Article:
Shown at the North American International Auto Show in Detroit, Cadillac’s new XTS Platinum Concept showcases the direction for an upcoming flagship Cadillac sedan that would slot above the CTS in the brand’s lineup. In addition to a very spacious passenger-friendly design and an especially lavish-looking interior, it employs GM’s plug-in Two-Mode Hybrid system and all-wheel drive.
Cadillac general manager (and former GM North American design chief) Bryan Nesbitt introduced the XTS Platinum at the Detroit show, mentioning its overall “feeling of spaciousness.” Sure enough, six-foot-plus chairman and CEO Ed Whiteacre, after the presentation, sat down informally in the XTS as a photo op for the press and showed that he had plenty of legroom.
To get some idea of why the interior feels softer and warmer than most interiors that Cadillac has produced in many years, in addition to more spacious, we asked Christine Park, Cadillac’s interior design manager and the designer of the XTS interior. According to Park, the inspiration for the XTS interior came from an orchid. “The orchid is a metaphor for elegance and beauty,” Park said, yet also calmness and serenity. “It’s more mature, modern,” she added.
Park points to the idea of layers and layering inside the XTS that allows different, seemingly different shapes or themes to come together in contrast, calling it a “sandwiching effect.”
There’s no doubt the XTS Platinum concept’s styling is a little softer than what we’ve seen from Cadillac over the past several years with the sharper edges and crisp styling of its Art & Science design theme. Nesbitt commented that the concept sedan puts “more emphasis on the art side of Art & Science.”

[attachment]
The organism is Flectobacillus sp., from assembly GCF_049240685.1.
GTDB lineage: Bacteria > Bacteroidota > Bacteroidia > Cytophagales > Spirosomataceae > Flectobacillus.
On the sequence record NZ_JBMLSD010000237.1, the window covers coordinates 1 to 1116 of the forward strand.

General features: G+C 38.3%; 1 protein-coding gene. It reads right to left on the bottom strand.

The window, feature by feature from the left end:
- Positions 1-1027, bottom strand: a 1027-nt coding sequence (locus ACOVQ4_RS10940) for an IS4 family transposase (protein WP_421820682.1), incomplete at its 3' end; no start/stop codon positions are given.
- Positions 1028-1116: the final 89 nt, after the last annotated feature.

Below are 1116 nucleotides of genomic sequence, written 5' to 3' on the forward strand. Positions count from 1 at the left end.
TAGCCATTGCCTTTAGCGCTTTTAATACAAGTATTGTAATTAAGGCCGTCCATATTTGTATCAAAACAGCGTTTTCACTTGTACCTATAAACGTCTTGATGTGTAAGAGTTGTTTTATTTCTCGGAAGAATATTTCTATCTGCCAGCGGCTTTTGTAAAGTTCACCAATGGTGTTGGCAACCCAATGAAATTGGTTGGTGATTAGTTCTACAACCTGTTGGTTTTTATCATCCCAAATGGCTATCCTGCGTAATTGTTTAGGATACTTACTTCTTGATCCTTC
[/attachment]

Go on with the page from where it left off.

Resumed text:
Another attribute that not only makes the XTS interior more distinctive, compared to other luxury sedans, but also more spacious, is the unusual contouring of the instrument panel. Instead of it curving closely around the driver and front passenger, the dash bows out toward the corner of the car, which Park describes as a “blossoming effect,” again leading back to the orchid theme.
One of the most memorable details of the new XTS Platinum Concept is its frameless glass windows—an arrangement that Subaru recently phased out and currently only used in a few mainstream sedans including the Volkswagen CC. According to Cadillac design director Clay Dean, the automaker is contemplating an application of this in a production version, as it’s “a cleaner, more elegant solution” from a design perspective. “It suggests something pure, cleaner, more expressive,” and leads to a lighter cabin, he added.
Both the frameless windows and another feature, the vertically stacked headlamps, reach back to Cadillac models of the 1960s and ‘70s. While vertical tail lamps have been a Cadillac trait for decades, it hasn’t always been true for headlamps (though it’s been teased with other concepts, including the 2003 Cadillac Sixteen flagship concept), and the XTS has lamps that are stretched upward and back. Dean said that in Cadillacs to come, we’ll be seeing “more of this vertical story, more with lighting and details.” The door handles, illuminated in bright white,
Although nothing’s been announced yet about production, the Cadillac XTS platinum is expected to replace both the Cadillac STS and DTS sedans for 2012 or 2013, built on a stretched version of GM’s Epsilon II platform that also underpins the 2010 Buick LaCrosse.